Thursday, 29 August 2013

Windows 8.1 is near, is everyone happy?


A couple of weeks ago Microsoft announced the release date of Windows 8.1, the highly anticipated update to its latest operating system, Windows 8. The new version, previously known as Windows Blue will be available at no cost for existing W8 users from 17th October, while new customers can purchase it from 18th October.

Two days ago, the company issued another statement, namely that it was readying Windows 8.1 for release. According to Microsoft’s official blog the 8.1 version is a significant update thanks to customer feedback and of course the product teams. 

As of Tuesday 27th August, Microsoft has “started releasing Windows 8.1 and Windows RT 8.1 to their hardware partners.” However, there is one major difference. Microsoft changed the pattern of the release. Unlike in case of the previous updates, this time only original equipment manufacturers (OEMs) are given early access, but developers and IT professionals, as well as MSDN and TechNet subscribers are all forced to wait until the general release in October.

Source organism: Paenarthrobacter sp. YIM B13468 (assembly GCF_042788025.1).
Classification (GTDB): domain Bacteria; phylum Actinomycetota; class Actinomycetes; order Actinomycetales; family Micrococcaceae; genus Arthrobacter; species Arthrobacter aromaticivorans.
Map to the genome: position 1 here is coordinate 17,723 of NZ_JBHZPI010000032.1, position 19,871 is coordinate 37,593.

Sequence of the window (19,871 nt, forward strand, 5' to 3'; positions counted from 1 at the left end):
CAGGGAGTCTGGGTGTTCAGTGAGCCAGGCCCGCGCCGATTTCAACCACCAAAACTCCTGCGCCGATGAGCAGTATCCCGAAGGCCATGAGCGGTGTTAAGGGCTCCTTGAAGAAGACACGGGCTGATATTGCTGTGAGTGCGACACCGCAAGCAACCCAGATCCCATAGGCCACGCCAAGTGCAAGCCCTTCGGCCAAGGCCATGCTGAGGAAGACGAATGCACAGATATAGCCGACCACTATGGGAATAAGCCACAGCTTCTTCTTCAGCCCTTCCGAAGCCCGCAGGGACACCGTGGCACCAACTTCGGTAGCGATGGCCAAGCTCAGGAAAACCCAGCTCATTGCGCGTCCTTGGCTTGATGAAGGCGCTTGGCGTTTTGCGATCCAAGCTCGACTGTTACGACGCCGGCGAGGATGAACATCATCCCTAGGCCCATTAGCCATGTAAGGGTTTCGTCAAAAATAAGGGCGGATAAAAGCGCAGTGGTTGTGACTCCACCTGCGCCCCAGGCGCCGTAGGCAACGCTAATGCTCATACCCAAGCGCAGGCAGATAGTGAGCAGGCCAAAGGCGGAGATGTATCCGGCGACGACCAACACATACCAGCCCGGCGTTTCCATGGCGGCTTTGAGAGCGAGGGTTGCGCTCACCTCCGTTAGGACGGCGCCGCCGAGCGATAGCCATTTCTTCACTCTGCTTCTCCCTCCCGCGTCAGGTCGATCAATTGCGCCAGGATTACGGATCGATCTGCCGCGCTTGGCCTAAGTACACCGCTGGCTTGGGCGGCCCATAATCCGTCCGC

Ed Bott in his report for recently wrote that although, he has sympathy for subscribers of MSDN and TechNet, releasing Windows 8.1 to them would almost be the equivalent of releasing it to the public. However, he couldn’t see why developers and IT pros were not granted access. Thus, he asked a Microsoft spokesperson, who replied as follows:

“Only sharing RTM code with OEMs is really about optimizing the overall experience for our customers—putting our hardware partners in a position to prepare the variety of new and innovative devices consumers and businesses can expect later this Fall just in time for holiday. While our partners prepare their exciting new devices, we’ll stay close to them and continue to refine Windows 8.1 to ensure a quality experience at general availability for customers on October 18th. This includes commercial customers with or without volume licensing agreements, our broad partner ecosystem, subscribers to MSDN and TechNet as well as consumers.”

With the reasons remaining unclear and developers bitter, all we can do is wait and see how Windows 8.1 will do once it’s released to the public. 

About the Author:       
Sarah writes for Firebrand Training on a number of IT related topics. This includes exams, training, certification trends, project management, certification, careers advice and the industry itself. Sarah has 11 years of experience in the IT industry.